Today, as we do every Sunday, in worship, we gather in thanksgiving for the reign of God. In the retelling of the parables of the lost sheep and the lost coin we are called to a holy foolishness. To live toward the reign of God is, in some ways, to heed a call to reckless love that gives itself away for the sheer joy of loving. If only our lives could embody that spirit of abandoned self-giving and love.

In the telling of these parables, we remember that none of these stories is of the stuff of everyday fare. None of us can do this kind of relentless, reckless abandon constantly. But there are times, there are times when … The risk must be taken. The grasp on the known must be released to reach for, find and restore the lost the abandoned the wayward and yes even the self-righteous. Those we have every right to leave alone. 

In one frame of reference the shepherd should have been guarding the flock, faithful to home duties. But there is a moment that grips, a moment in which what might be choice is no choice. There is only abandon and care, compassion and joy… There is only a moment of foolishness; and then…. love.

These are not only words for individuals they are words for the collective, words for institutions and those of us who make up institutions. The parables were spoken to the Pharisees by Jesus whose comfort with the outcasts and sinners made those keepers of the gates of righteousness squirm in their holy seats. It was foolish action Jesus was about. 

The wisdom of the righteous was ossified righteousness. Theirs was the wisdom of those entrenched in their own role and task so deeply they could not see some new foolishness of God, as wisdom. These were people lost and in exile for most of their history over and over again called and delivered by God. These were the ones whose memory of deliverance could not release them to be deliverers. These people were very much like us.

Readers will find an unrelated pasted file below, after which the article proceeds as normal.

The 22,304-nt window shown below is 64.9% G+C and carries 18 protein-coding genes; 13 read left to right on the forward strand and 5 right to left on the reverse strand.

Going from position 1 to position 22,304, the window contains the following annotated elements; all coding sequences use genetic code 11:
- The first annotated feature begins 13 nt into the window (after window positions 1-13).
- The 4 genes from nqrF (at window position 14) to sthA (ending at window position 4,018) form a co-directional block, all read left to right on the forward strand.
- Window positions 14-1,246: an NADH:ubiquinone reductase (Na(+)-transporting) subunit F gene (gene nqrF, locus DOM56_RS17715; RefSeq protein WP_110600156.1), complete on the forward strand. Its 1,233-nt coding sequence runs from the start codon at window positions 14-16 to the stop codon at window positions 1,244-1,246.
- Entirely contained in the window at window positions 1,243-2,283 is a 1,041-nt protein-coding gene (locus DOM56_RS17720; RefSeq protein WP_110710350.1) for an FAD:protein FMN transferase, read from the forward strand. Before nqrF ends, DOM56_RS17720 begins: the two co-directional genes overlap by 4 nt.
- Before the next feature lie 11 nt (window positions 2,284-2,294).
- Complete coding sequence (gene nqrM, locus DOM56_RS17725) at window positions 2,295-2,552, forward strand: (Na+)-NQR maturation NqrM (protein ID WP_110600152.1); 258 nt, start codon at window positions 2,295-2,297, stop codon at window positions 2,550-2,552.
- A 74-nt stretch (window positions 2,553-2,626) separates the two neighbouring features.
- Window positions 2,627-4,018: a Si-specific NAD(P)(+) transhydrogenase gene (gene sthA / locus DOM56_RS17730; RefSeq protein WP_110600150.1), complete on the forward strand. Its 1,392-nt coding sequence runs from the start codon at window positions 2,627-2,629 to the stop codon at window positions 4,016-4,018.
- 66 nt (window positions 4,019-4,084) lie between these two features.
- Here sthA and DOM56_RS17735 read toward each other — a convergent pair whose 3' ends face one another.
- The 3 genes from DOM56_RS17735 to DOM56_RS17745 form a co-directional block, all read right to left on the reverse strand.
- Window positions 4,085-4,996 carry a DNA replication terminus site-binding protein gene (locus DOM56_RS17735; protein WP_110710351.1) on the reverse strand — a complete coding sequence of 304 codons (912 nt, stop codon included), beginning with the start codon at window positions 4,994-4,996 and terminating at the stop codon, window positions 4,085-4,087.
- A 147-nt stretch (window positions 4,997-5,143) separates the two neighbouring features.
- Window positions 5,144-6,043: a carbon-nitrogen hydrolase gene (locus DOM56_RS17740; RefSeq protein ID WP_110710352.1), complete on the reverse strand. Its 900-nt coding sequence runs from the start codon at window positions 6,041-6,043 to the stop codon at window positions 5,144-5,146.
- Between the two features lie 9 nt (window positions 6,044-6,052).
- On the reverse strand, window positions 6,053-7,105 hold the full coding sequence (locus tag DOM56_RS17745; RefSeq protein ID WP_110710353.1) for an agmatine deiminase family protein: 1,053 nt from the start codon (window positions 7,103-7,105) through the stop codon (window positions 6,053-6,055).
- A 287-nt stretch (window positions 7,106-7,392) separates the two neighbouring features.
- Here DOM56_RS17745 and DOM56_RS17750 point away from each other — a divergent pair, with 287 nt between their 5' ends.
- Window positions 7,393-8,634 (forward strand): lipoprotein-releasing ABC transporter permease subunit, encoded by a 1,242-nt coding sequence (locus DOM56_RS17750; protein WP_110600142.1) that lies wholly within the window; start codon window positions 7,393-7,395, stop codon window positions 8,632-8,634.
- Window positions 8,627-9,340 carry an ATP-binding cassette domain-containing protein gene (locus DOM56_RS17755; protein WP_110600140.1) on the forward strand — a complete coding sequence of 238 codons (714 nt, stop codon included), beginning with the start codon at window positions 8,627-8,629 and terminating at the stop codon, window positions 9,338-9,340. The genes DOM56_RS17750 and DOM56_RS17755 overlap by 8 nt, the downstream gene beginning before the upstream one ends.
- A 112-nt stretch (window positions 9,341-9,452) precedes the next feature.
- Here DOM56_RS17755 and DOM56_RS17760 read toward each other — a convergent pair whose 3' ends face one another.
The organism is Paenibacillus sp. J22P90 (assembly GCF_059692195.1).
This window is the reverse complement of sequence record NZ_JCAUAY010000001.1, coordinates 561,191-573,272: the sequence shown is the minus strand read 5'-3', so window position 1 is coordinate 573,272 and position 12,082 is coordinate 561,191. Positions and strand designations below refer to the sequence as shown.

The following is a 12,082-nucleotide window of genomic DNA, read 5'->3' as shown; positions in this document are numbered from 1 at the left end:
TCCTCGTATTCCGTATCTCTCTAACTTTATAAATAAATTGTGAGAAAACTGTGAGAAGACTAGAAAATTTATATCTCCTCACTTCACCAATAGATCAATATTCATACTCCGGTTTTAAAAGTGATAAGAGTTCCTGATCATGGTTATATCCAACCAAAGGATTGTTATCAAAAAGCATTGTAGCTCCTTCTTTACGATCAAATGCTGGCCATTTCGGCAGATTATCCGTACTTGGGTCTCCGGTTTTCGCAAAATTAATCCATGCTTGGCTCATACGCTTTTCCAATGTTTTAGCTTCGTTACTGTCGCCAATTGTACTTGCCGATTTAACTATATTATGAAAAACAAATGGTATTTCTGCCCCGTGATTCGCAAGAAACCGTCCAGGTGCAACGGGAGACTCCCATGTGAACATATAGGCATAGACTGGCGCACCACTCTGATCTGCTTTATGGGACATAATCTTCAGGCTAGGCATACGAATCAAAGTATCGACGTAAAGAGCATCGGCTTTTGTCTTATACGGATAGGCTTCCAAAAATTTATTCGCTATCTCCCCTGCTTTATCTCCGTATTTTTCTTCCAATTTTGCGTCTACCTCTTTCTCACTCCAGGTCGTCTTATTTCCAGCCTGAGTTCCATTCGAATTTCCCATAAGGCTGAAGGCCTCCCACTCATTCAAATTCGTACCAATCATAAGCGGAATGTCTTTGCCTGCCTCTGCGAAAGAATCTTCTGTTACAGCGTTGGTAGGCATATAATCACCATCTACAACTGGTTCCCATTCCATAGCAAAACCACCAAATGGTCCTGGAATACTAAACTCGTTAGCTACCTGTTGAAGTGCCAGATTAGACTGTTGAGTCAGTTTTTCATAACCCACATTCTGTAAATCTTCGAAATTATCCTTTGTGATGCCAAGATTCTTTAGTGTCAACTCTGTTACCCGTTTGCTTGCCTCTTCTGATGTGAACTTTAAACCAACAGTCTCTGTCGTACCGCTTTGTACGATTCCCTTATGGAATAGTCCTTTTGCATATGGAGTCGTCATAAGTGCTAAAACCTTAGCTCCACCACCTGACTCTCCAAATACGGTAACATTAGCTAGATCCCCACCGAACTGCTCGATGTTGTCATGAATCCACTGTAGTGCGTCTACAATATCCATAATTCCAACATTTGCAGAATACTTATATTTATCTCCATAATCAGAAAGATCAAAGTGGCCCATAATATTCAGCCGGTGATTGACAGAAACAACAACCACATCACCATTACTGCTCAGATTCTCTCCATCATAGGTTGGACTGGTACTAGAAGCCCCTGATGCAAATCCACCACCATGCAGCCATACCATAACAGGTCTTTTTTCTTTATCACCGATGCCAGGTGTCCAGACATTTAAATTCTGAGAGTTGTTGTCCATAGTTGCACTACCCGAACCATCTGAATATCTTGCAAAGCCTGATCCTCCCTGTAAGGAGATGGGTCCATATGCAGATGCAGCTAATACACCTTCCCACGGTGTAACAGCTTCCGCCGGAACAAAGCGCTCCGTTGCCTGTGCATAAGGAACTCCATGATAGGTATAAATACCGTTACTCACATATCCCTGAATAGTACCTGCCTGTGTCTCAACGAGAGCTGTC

The Apostle Paul tells us that God has chosen what is foolish in the world to shame the wise, God chose what is weak in the world to shame the strong (1 Corinthians 1:20-27). These parables challenge us to be reckless and relentless in our loving and in our witness.

We are called to be vulnerable in our ministry, vulnerable to those outside the boundaries of our private lives and our community of faith: to give with no expectation of reward, to love without demand for return, to reach out to those in need with unrelenting care, to release preoccupation with the cares and concerns of our own lives (or perhaps through these cares) to reach out in love to those who are not easy to love. We are called to do all this in delight and with joy and in so doing we mirror the foolishness of God. 

St Paul tells us that God has chosen what is foolish in the world to shame the wise, God chose what is weak in the world to shame the strong. By God’s grace we are the weak and the foolish. We are ‘the fool’; starting over again with a clean slate, becoming who God created us to be.

In the retelling of the parables of the lost sheep and the lost coin we are called to a holy foolishness. To live toward the reign of God is, in some ways, to heed a call to reckless love that gives itself away for the sheer joy of loving. We pray that our various ministries in the worlds in which we live will embody that spirit of abandoned self-giving and love. 

May we declare the foolishness of God by reaching out in love recklessly, and with great joy. Moment by moment….let it be so!